Here are some other pranks reported in the 1910 newspapers:

* Pranksters remove a guardrail surrounding a excavation pit in Chicago and an unidentified man falls to his death. Also in the grim category is the burning of a freight car in the Rock Island railroad yard, the vandal probably unaware that nearby cars were loaded with timber, coal, and other fuels that might have caused a conflagration

* A Salt Lake City motorcycle cop spots a group of boys dragging away a gate with a rope. As he drives up to them, the boys use the rope to lasso the policeman. The boys spend the night in jail

* A young man in Indiana decides it would be funny for his friends to tell his father he had been kidnapped and would be killed if a ransom wasn’t paid. The group of boys – presumably masked – wake up the surprised dad, who promptly jumps from his second-story bedroom window in his nightgown

The most interesting pranks, however, are the ones that remind us how different things were a century ago.

In the town of Jackson (Amador County) school was cancelled because someone stole the clapper in the school bell, and as everybody knows, school can’t be held unless the school bell rings.

Another school cancelled classes because wiseguys broke into the school, led a cow to the second floor and left it there. This was a two-fer; not only was school called off because of the janitorial mess, but it’s also impossible to lead a cow down a set of stairs – how they got it out of the building is anyone’s guess.

And then there was the teacher in Duncan’s Mill who found her buggy on the top of the barn the morning after Halloween. She demanded her students have it ready for use by the next day and come the following dawn, she awoke to find her buggy still on the barn but now with a goat hitched into position. Anythin’ else we kin do for yer, Ma’am?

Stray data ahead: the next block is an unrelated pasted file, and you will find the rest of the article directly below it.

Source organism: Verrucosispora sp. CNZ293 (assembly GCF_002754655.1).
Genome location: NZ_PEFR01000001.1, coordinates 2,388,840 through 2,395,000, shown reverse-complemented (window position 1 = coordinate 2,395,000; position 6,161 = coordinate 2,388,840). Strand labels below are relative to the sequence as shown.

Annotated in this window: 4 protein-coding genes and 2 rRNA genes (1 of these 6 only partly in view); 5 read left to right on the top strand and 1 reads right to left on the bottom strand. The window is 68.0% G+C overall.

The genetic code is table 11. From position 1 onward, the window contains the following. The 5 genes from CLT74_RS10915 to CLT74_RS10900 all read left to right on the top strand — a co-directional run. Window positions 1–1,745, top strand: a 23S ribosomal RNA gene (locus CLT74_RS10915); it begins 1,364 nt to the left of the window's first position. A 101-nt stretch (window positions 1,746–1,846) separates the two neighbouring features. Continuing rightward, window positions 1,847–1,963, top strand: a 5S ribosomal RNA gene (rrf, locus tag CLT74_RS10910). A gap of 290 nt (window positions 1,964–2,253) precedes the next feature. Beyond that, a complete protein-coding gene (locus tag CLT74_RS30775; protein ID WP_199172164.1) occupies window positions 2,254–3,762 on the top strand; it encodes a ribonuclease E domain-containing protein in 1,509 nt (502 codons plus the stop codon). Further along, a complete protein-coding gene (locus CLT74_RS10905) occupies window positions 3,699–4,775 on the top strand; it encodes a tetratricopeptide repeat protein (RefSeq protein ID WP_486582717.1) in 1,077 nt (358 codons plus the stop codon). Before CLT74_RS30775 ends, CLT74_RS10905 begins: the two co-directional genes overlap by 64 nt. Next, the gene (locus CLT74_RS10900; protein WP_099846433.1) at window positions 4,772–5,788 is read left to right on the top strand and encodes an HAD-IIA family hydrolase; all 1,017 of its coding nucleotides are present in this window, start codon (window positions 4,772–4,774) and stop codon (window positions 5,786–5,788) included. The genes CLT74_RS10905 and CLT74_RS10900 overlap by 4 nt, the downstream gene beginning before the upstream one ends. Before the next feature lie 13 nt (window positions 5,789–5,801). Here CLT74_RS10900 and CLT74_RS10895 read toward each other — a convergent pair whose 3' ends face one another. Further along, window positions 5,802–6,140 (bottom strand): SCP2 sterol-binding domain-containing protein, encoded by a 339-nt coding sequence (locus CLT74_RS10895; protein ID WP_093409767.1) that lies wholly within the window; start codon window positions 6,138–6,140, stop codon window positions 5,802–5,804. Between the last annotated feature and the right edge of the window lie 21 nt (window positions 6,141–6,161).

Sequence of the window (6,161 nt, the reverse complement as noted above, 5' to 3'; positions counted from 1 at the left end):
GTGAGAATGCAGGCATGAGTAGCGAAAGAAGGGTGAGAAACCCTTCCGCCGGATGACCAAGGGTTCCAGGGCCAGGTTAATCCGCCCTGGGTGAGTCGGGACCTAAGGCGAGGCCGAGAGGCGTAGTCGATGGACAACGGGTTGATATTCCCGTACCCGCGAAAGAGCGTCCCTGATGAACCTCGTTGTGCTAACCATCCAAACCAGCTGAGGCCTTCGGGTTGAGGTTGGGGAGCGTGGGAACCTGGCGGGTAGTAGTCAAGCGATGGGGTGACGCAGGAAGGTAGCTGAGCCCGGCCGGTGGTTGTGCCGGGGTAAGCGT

PRACTICAL JOKES AT DUNCAN MILLS
 Teachers’ Buggy Placed on Top of Barn Hallowe’en and Tuesday Night a Goat Was Hitched in Shafts

 Some of the practical jokers at Duncan’s Mills had some amusement Hallowe’en and since at the expense of Miss Ethel Piezzie of this city, who is teaching in Ocean district, and living at Duncan’s Mills.

During Hallowe’en night the buggy in which Miss Piezzie drives to and from he school daily was taken up on top of the barn, and her horse taken out of its stall and an old plug put in its place. When it came time to go to schools, Miss Piezzie was compelled to hire a buggy.

Dire threats were made by the teacher as to the results to the jokers unless her buggy was ready for use on Wednesday morning. When Wednesday morning came there was the buggy still on the barn, but hitched in the shafts was a goat which had been secured during the night and taken aloft for the purpose. The affair has created much amusement to all but the unfortunate teacher.

 – Press Democrat, November 3, 1910